In the meantime, I'm just a guy who writes about videogame theory and how the medium can achieve better cinematic emulation (while keeping its own indentity). Though, if that's too boring, you can always find something delightfully fluffy in the following:
Hey Ho! It's a bit weird to start off a first blog post with a topic about the end of a game...but hey, 'you only get to play one time' as Matthew Caws (Nada Surf) once sung. You'll probably see a couple of these themed blogs in the future because...well...I like spoiling things. I'm the guy who ruined Life On Mars' finale (the UK one) for a few friends of mine after all. Listen, if they didn't watch it...it's not my fault.
I guess with all the talk about Max Payne 3 and how 'IT'S NOT NOIR!' by people who've probably only ever watched Sin City and not stuff like Brick or Memento, I thought it would be a nice idea to go back and talk about what must be one of my favourite endings in a game - Max Payne 2: The Fall of Max Payne.
I loved the original (especially the 'jumping off an elevator and onto another' moment), but for all its 'wailing cresendos' of violence, the story was just a simularcrum of maverick cop thrillers...which eventually had its own simulacrum of a movie.
Let Domo sum this up for me:
Anyway, for me at least, the core story wasn't all that memorable other than the minor character details and Max's narration. I expected pretty much the same thing in the sequel. I was wrong.
It probably starts off with what must be the most confusing opener ever. A stuttering narrative as a reflective Max tries to find a decent jump off point. Just as you're slipping back into all things bullet-time, Remedy/Sam Lake pull the rug and you're forced back into another, clearer, opening sequence. It was obvious from the scattershot approach that they didn't care so much for the action this time around. Lake and co. were more interested in showing a mature story about moving on. Within the first 15 minutes, your perceptions are forcefully filtered and you're as lost as Payne himself. If you weren't onboard by this point, you were probably not going to enjoy the rest.
Max Payne 2 is a crime drama, but ultimately Max's attempts to stop a conspiracy is a secondary plot to his his story of survivor's guilt. Despite his short term goals of revenge, he's fearful of letting the memory of his dead family go. What kind of man would he be if, after all he's achieved, he just left them as distant memories? Especially for a woman like Mona Sax (the complete opposite of Michelle Payne). Most of the game focuses on Max's attempts at keeping what's left of his old life; a wedding ring and a photo are all he's got (the rest being in Payne's head)...Satre would have had a field day with this guy. Throughout the game, Max can only concentrate on thoughts of Mona, his dead family and his past glory instead of the set-up he's about to take the wrap for. One of my favourite scenes is when Vlad is giving Payne a lift. Vlad talks about motives that will reveal him as the antagonist, while Max ignorantly twists the speech into his own inability to move on.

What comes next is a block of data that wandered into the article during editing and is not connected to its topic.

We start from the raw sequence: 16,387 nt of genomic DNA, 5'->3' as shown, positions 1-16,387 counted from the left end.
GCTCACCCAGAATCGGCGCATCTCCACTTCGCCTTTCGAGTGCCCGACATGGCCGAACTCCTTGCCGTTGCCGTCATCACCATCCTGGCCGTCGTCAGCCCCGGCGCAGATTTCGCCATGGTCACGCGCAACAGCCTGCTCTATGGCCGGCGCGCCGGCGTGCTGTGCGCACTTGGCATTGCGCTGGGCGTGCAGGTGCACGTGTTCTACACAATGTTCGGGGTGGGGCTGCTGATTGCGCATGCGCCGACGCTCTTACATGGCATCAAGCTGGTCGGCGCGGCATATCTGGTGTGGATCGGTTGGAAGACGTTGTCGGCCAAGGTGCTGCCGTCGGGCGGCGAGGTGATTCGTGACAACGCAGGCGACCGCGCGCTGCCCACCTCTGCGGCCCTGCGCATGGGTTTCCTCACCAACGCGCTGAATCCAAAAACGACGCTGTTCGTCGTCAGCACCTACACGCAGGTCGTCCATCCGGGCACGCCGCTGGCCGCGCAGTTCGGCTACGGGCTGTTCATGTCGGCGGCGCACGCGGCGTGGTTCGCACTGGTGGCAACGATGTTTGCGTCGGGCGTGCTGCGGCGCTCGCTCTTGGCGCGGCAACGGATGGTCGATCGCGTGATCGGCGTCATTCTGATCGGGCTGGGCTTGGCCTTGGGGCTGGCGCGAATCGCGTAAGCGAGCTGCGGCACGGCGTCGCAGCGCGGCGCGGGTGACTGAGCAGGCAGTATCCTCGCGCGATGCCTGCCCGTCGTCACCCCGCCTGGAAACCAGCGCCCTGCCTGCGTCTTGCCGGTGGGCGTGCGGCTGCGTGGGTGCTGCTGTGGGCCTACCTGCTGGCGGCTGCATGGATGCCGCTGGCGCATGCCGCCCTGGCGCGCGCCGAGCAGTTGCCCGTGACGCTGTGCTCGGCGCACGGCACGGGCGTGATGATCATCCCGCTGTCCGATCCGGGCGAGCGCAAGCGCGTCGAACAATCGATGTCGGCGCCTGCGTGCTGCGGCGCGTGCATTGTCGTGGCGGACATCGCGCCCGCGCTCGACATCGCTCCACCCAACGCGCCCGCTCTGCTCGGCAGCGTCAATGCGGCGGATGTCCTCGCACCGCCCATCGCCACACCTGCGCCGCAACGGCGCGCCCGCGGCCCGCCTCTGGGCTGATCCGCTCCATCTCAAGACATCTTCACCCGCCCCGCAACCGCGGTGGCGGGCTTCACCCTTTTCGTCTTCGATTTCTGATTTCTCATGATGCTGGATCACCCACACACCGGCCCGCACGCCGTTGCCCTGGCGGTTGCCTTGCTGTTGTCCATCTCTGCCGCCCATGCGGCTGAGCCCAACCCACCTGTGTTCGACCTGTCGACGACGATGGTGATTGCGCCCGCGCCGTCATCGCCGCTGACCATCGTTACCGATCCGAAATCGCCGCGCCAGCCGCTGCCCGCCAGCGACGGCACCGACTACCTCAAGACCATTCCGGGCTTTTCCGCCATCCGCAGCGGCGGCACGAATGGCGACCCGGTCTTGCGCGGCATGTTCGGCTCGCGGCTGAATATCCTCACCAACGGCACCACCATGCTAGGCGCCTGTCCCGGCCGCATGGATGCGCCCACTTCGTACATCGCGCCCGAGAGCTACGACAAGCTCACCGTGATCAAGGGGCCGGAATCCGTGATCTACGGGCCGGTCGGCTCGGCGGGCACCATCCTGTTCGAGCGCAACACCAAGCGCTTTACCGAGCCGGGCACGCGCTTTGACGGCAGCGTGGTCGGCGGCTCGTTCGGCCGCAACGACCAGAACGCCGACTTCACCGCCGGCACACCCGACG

Vlad: You have to do what you have to do.
Max: It's never that easy.
Cliched, but effective.
Ultimately, the guilt of choosing Mona over Michelle is abruptly destroyed as when Max takes a bullet in the head. It's a cathartic change for Max. Metaphorically, the man we've been watching has died. In the end, Max realises that no matter what you do, no matter how many possibilties, you'll end up still being you. It all leads up to a great ending.
Max get his revenge, his TRUE revenge, in the end. But that's all secondary over the fact that Max is able to move on. He's allowed himself to let Michelle by loving another woman. When Mona dies, Michelle has been buried by memories of Mona. With the loss of Mona he's gained enough psychological distance to look back and reflect. I'm sure it's not lost on Remedy or anyone else who loved the game that the story plays out as twisted relationship break-up. When people leave though...they leave in a body bag. It is a 'noir love story' after all.
I can't think of many videogames that attempts this sort of pondering with their characters. Silent Hill 2 had a similar idea theme too, but in just about every ending except 'Leave', James pays the price for not interpreting his demons sooner. Personally, I think a lot of this subtext went over certain gamers' heads. People who just came for the non-stop action and got cold feet when they encountered long bouts of Max wandering the halls of a funhouse while he came out with non-diagetic self-analysis. I guess we don't see this kind of subject matter being tackled in games much, so its hard to find it so familiar or acceptable (never mind touching upon the relation between player and protagonist). Also, how many sequels do you know where the main protagonist is complete haunted by his actions in the original? It took Resident Evil about 5 games before they tried the same thing with Chris Redfield! I'm sure there are more out there, but they either reside in the adventure game genre or horror genre. Its too few and far between really.
"I had a dream of my wife. She was dead. But it was alright."
Nihlistic, bittersweet and utterly hard-boiled. Chandler would have been proud.